Friday, 10 May 2019 11:43

Uber completes debut as public company, raises US$8.1 billion Featured


Uber has made its debut as a public company, raising US8.1 billion (A$11.5 billion) with the completion of its initial public offering and listing on the New York Stock Exchange.

The global ride-sharing company priced its IPO at US$45 (A64.42) a share – lower than the market had earlier anticipated.

But, despite this, Uber's debut on the NYSE completed one of the biggest technology industry listings in the US market.

The listing at that price values Uber at US$82.4 billion, although the markets had earlier estimated a value of up to US$120 billion.

Media reports put Uber, since it started operating in 2009, completing more than 10 billion rides, with its business now operating in more than 60 countries, including Australia.

As reported by iTWire last week, Uber says it has achieved strong growth in the Australian market in six years of operation, with nearly 4.3 million people aged 14+ now travelling in an average three months.

In last week’s report, research firm Roy Morgan Research said research it conducted in the year to December 2018, showed that Uber has established itself as Australia’s leading ride-share app, with the 4.3 million users — or 20% of the population — up from just over two million (10.2%) in 2016.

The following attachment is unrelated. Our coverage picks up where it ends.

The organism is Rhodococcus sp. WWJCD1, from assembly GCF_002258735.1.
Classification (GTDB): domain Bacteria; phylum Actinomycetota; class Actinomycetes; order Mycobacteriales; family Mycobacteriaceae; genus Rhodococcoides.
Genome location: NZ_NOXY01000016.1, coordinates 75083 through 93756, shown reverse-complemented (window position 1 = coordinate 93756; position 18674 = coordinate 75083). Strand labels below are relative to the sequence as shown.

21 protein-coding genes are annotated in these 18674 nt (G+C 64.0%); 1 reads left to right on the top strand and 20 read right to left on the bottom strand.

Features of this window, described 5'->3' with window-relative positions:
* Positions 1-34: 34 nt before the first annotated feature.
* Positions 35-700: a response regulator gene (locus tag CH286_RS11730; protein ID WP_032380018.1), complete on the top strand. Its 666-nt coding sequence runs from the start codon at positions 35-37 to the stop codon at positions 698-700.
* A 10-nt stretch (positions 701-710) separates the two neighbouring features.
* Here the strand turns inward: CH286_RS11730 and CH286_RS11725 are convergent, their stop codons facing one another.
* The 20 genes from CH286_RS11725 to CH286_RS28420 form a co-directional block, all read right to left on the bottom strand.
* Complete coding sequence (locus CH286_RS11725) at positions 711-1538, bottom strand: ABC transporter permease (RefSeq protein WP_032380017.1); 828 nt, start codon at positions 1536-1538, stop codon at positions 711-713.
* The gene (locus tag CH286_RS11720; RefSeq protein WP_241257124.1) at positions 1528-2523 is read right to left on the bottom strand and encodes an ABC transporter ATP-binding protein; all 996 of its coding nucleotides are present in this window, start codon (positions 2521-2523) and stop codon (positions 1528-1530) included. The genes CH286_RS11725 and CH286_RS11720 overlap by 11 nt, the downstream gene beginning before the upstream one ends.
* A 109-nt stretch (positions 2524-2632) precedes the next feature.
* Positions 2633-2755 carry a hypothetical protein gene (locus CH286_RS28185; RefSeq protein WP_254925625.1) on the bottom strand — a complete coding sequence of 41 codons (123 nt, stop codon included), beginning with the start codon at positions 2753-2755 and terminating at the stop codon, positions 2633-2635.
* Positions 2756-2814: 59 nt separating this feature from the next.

And, according to the research, Uber’s growth in the Australian market over the last two years was most notable in South Australia and NSW, rising by 12.2% points and 11.3% points respectively.

An Australian online trader of shares for the US market, HelloStake, said prior to the Uber IPO, “when it comes to IPOs, it doesn't get bigger than this”.

“For the last five years, millions of Australian's have made Uber part of their lives. Ultimately more Australian's have a connection to Uber than any locally listed stock on the ASX.”


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Peter Dinham

Peter Dinham is a co-founder of iTWire and a 35-year veteran journalist and corporate communications consultant. He has worked as a journalist in all forms of media – newspapers/magazines, radio, television, press agency and now, online – including with the Canberra Times, The Examiner (Tasmania), the ABC and AAP-Reuters. As a freelance journalist he also had articles published in Australian and overseas magazines. He worked in the corporate communications/public relations sector, in-house with an airline, and as a senior executive in Australia of the world’s largest communications consultancy, Burson-Marsteller. He also ran his own communications consultancy and was a co-founder in Australia of the global photographic agency, the Image Bank (now Getty Images).



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